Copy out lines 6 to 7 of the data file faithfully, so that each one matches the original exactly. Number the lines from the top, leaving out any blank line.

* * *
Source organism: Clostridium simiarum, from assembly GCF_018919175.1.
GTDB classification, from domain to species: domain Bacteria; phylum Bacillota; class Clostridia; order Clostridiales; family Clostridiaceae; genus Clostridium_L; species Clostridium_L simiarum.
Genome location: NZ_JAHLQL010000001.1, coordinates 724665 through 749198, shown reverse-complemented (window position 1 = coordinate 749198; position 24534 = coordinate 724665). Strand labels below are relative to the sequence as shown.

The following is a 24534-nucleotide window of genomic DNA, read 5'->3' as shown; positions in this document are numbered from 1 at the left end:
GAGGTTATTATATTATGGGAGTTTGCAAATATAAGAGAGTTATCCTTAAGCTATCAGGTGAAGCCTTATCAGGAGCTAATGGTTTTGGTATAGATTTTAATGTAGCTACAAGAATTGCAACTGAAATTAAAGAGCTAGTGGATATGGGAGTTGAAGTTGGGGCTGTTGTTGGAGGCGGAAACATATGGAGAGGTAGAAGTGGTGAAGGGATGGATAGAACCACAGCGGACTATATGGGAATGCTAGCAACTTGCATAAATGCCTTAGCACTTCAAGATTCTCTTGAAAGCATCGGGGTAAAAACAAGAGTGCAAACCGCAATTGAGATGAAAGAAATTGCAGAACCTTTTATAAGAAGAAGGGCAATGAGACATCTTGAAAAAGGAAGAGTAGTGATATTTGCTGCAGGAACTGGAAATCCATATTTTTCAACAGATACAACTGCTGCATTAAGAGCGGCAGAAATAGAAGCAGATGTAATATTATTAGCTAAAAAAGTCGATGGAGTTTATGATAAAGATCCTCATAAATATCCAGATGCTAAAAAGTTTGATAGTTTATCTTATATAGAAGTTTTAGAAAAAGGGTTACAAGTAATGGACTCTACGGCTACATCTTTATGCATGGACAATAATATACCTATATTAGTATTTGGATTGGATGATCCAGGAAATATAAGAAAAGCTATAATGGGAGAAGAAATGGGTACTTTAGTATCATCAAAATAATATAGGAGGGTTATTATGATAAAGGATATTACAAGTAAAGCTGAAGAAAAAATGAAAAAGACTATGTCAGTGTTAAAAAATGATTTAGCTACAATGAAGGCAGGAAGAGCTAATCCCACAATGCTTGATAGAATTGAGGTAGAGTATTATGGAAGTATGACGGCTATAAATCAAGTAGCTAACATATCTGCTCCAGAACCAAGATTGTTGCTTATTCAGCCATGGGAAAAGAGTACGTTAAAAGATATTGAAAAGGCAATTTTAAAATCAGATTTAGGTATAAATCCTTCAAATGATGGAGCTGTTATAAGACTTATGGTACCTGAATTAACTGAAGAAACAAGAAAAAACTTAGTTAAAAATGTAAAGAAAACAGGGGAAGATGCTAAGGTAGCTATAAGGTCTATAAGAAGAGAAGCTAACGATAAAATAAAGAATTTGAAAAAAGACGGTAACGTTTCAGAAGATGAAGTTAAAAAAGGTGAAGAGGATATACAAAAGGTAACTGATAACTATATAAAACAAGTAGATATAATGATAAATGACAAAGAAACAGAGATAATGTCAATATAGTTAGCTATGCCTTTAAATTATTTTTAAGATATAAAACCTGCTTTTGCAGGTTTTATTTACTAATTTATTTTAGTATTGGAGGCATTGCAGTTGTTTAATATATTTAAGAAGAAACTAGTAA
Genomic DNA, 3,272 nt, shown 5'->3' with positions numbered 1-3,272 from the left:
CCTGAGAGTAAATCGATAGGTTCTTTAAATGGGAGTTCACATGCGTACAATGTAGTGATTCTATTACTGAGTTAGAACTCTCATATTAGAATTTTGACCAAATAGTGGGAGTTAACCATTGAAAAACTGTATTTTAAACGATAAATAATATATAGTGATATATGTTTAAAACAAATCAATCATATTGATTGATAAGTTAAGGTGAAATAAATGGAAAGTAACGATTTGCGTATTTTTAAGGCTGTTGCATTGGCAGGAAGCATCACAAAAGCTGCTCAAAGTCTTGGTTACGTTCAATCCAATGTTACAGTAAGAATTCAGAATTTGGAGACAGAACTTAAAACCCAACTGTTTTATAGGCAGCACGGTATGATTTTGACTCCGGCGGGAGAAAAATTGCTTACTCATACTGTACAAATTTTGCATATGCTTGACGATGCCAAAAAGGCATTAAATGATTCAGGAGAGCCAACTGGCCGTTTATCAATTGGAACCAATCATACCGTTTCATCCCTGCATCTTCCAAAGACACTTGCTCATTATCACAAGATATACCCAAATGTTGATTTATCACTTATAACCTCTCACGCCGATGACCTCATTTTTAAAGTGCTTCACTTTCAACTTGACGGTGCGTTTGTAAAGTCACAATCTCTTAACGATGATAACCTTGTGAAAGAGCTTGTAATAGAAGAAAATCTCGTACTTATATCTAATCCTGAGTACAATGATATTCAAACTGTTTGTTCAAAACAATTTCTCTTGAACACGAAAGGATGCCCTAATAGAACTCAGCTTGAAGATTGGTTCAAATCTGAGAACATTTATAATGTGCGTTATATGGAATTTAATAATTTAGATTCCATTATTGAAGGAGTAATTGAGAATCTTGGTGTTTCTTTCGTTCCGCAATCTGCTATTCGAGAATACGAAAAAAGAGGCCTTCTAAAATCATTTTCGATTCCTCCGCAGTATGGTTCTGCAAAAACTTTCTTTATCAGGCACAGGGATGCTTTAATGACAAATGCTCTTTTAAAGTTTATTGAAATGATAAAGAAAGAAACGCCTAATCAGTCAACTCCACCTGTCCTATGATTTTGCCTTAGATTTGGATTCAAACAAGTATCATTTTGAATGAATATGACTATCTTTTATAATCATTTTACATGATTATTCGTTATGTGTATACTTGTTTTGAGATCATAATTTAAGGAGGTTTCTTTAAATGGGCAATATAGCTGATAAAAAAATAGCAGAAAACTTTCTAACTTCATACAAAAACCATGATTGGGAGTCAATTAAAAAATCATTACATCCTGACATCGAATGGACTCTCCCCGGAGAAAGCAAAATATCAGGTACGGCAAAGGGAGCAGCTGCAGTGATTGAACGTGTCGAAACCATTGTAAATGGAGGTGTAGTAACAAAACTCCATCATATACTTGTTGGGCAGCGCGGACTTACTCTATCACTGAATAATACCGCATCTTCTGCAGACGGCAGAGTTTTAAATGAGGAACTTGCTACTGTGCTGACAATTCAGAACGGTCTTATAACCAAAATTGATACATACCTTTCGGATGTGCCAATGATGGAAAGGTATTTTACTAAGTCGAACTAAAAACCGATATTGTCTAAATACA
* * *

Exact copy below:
Genomic DNA, 3,272 nt, shown 5'->3' with positions numbered 1-3,272 from the left:
CCTGAGAGTAAATCGATAGGTTCTTTAAATGGGAGTTCACATGCGTACAATGTAGTGATTCTATTACTGAGTTAGAACTCTCATATTAGAATTTTGACCAAATAGTGGGAGTTAACCATTGAAAAACTGTATTTTAAACGATAAATAATATATAGTGATATATGTTTAAAACAAATCAATCATATTGATTGATAAGTTAAGGTGAAATAAATGGAAAGTAACGATTTGCGTATTTTTAAGGCTGTTGCATTGGCAGGAAGCATCACAAAAGCTGCTCAAAGTCTTGGTTACGTTCAATCCAATGTTACAGTAAGAATTCAGAATTTGGAGACAGAACTTAAAACCCAACTGTTTTATAGGCAGCACGGTATGATTTTGACTCCGGCGGGAGAAAAATTGCTTACTCATACTGTACAAATTTTGCATATGCTTGACGATGCCAAAAAGGCATTAAATGATTCAGGAGAGCCAACTGGCCGTTTATCAATTGGAACCAATCATACCGTTTCATCCCTGCATCTTCCAAAGACACTTGCTCATTATCACAAGATATACCCAAATGTTGATTTATCACTTATAACCTCTCACGCCGATGACCTCATTTTTAAAGTGCTTCACTTTCAACTTGACGGTGCGTTTGTAAAGTCACAATCTCTTAACGATGATAACCTTGTGAAAGAGCTTGTAATAGAAGAAAATCTCGTACTTATATCTAATCCTGAGTACAATGATATTCAAACTGTTTGTTCAAAACAATTTCTCTTGAACACGAAAGGATGCCCTAATAGAACTCAGCTTGAAGATTGGTTCAAATCTGAGAACATTTATAATGTGCGTTATATGGAATTTAATAATTTAGATTCCATTATTGAAGGAGTAATTGAGAATCTTGGTGTTTCTTTCGTTCCGCAATCTGCTATTCGAGAATACGAAAAAAGAGGCCTTCTAAAATCATTTTCGATTCCTCCGCAGTATGGTTCTGCAAAAACTTTCTTTATCAGGCACAGGGATGCTTTAATGACAAATGCTCTTTTAAAGTTTATTGAAATGATAAAGAAAGAAACGCCTAATCAGTCAACTCCACCTGTCCTATGATTTTGCCTTAGATTTGGATTCAAACAAGTATCATTTTGAATGAATATGACTATCTTTTATAATCATTTTACATGATTATTCGTTATGTGTATACTTGTTTTGAGATCATAATTTAAGGAGGTTTCTTTAAATGGGCAATATAGCTGATAAAAAAATAGCAGAAAACTTTCTAACTTCATACAAAAACCATGATTGGGAGTCAATTAAAAAATCATTACATCCTGACATCGAATGGACTCTCCCCGGAGAAAGCAAAATATCAGGTACGGCAAAGGGAGCAGCTGCAGTGATTGAACGTGTCGAAACCATTGTAAATGGAGGTGTAGTAACAAAACTCCATCATATACTTGTTGGGCAGCGCGGACTTACTCTATCACTGAATAATACCGCATCTTCTGCAGACGGCAGAGTTTTAAATGAGGAACTTGCTACTGTGCTGACAATTCAGAACGGTCTTATAACCAAAATTGATACATACCTTTCGGATGTGCCAATGATGGAAAGGTATTTTACTAAGTCGAACTAAAAACCGATATTGTCTAAATACA